Caséy Amaefule

Buhari’s Lockdown Extension: Is It The Right Thing?

YESTERDAY, DURING HIS PRESIDENTIAL address, President Buhari extended the lockdown in Lagos State, Ogun State and Federal Capital Territory by another 14 days after the expiration of the initial 14-day lockdown.

He said it was a necessary move in order to curb the spread of the lethal Coronavirus.

In his words, “Having carefully considered the briefings and report from the Presidential Task Force and the various options offered, it has become necessary to extend the current restriction of movement in Lagos and Ogun States as well as the FCT for another 14 days effective from 11:59 pm on Monday, 13th of April, 2020,” he said.

He noted that the extension would be effective from 11:59 pm on Monday and urged Nigerians to cooperate with the government in the fight against COVID-19.

The move had been met with mixed reactions from Nigerians, majority of who had been complaining of hunger, starvation and inability to make ends meet in the last 14 days.

Some sects of people accuse him of being insensitive to the sorrows and hardship facing the vastly poor masses. Over 70% of Nigerians accounting for almost 150 million people live below the poverty line of $1 per day (N360). Majority of these people feed daily based on what they make from their daily petty trades.

Now with the lockdown extension, how are they supposed to feed themselves and their kids?

In fact, the situation had got so bad that people are forced to choose between going out to hustle and dying of Coronavirus and then staying home and dying of Hunger Virus, which I must admit, is more pervasive than Coronavirus. There have been reported cases of robbery and unrest in some parts of Lagos as people are forced into crimes following prolonged starvation at home.

And never forget that, like I said yesterday, many Nigerians still do not believe that there’s such a thing as Coronavirus in Nigeria. They believe the figures are cooked up, and it’s all part of the government’s grand plan to steal public funds as usual.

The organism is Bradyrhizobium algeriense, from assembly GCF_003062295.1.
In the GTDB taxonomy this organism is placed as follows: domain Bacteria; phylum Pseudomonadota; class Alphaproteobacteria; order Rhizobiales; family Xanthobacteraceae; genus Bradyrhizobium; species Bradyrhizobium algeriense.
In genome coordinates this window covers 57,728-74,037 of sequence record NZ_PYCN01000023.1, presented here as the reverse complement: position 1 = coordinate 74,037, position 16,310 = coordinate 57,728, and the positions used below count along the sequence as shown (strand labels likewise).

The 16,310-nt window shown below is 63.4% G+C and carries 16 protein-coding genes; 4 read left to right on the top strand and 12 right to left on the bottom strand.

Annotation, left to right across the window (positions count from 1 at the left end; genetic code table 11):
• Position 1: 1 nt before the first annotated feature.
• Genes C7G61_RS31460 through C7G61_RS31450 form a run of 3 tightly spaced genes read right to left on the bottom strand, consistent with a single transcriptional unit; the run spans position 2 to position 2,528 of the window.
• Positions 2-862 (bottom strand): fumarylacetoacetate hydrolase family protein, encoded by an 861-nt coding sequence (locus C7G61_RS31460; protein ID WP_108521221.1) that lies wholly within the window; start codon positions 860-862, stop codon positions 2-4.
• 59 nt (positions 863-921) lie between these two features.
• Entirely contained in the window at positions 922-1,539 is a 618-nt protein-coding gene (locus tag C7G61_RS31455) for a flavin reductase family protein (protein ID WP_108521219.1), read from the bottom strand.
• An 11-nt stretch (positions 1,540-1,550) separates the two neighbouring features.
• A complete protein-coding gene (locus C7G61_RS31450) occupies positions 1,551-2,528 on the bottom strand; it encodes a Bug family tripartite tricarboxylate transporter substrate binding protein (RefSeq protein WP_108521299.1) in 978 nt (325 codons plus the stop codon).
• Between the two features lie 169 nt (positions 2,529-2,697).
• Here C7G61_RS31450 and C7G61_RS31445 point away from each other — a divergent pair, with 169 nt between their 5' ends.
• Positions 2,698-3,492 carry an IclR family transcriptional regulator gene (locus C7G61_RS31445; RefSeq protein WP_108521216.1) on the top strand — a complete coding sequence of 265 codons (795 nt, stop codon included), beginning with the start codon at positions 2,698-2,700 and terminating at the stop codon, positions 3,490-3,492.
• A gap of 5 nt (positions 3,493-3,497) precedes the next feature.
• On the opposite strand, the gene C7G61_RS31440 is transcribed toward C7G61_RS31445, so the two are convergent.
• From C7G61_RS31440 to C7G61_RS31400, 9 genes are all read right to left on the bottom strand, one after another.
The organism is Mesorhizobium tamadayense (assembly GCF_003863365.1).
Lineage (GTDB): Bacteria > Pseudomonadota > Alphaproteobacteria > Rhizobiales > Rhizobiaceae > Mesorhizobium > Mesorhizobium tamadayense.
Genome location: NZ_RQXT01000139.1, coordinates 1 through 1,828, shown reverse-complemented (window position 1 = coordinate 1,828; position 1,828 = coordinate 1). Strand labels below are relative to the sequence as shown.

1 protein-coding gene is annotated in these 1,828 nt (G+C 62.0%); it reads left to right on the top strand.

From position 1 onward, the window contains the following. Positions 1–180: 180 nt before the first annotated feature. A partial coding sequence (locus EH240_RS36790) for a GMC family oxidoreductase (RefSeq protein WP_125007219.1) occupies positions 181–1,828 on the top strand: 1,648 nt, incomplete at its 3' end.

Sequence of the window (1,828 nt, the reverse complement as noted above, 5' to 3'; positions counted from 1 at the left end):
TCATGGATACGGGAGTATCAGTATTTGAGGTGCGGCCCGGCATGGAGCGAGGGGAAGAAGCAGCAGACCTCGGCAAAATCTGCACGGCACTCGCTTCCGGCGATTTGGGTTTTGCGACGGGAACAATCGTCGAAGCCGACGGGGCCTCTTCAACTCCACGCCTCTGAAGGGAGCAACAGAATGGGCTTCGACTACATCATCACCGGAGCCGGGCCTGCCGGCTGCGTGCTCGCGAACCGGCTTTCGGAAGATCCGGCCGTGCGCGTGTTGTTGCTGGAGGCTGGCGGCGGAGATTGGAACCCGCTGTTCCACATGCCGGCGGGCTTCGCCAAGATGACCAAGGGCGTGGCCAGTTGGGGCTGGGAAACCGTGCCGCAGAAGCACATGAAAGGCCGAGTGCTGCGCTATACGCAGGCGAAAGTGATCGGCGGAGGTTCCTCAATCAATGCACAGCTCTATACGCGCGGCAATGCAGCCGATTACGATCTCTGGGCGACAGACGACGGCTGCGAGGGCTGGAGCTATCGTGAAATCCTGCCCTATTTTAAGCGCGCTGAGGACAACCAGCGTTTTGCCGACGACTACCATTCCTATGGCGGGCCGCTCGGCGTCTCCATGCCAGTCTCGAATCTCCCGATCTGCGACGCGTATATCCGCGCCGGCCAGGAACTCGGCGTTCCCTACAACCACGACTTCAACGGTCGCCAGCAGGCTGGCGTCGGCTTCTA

Many believe that this Coronavirus thing is a propaganda by the Nigerian government to pull off a MONEY HEIST as usual, with the seemingly-innocent lanky ‘bespectacled’ president doubling as the “Professor”, and his APC inner caucus representing the likes of “Moscow”, “Denver”, “Tokyo”, “Helsinki”, “Rio” and even “Nairobi” (the robbers in the movie series); while the rest of the masses are just the hostages, held against our will, manipulated and used as pawns on their robbery chess board, helping them to achieve their nefarious scheme.

It is one big pathetic situation we are in.

However, regardless of the unpopularity of the president’s decision, the sad truth is that it is the correct one.

Coronavirus is indeed in Nigeria like I said yesterday, and while, with 343 cases and 10 deaths as at yesterday, we have not recorded as may cases or deaths as compared to the scale seen in the USA, Italy or Spain, there’s a propensity that if the government fails to recognize the lethality of the opponent we are at war with and act fast, the cases in Nigeria could explode to unbelievable proportions within a short time.

The USA, even with all their health technological advancement, have over 500,000 Coronavirus cases and 20,000 deaths. Their health system is overwhelmed, they are struggling, asking for medical support from anywhere. The primary reason for this is the lack of preparedness of their government, with President Trump initially calling it the “Chinese Virus”. Now, it has massacred a lot of Americans within two months, and the chicken had come home to roost.

We don’t even have up to a tenth of America’s healthcare manpower or equipment, now if we were to let down our guard and soft-pedal with this virus, we could have twice more fatalities than America in half the time.

President Buhari’s move is both politically and epidemiologically correct. It is a precautionary measure, but the right one. Sometimes the test of leadership is not in making the most popular move, but the correct one!

We may not see the impact of this lockdown extension move now, but believe me, from a public health point of view, it is very correct.

I have seen a Covid-19 patient die in UBTH. The only recorded death in Edo State so far was someone I attended to a little over two weeks ago. Before we knew he had Covid-19, he had a kidney problem and I cannulated him when he was about to undergo dialysis (I was fully protected, of course, as the dialysis cannulation SOP demands). With his Covid-like presenting symptoms, samples were taken and sent to ISTH for testing, the result came back and the patient was said to be POSITIVE for Coronavirus. He died in the Intensive Care Unit on 31st March, and consequently I was sent into self isolation for 14 days (alongside 24 other doctors). In total, we were more than 80 health workers that went on self isolation, if you add the nurses and other caregivers.

Now we are back – I’m back – hale and hearty. No symptoms. Thank God.

Therefore, believe me, you don’t want to know what it feels like to see a patient who is struggling to breathe due to Coronavirus even when connected to a mechanical ventilator. It is a heartrending sight. More importantly, you don’t want to be the patient either.

So let’s kindly bear with the government and try to comply. We know it ain’t easy. But remember that health is wealth.

Na who dey alive go make money, abi?

Please stay home and stay safe. This, too, shall pass.

+++Impossibility is nothing. Just believe+++

~ © Caséy Amaefule 2020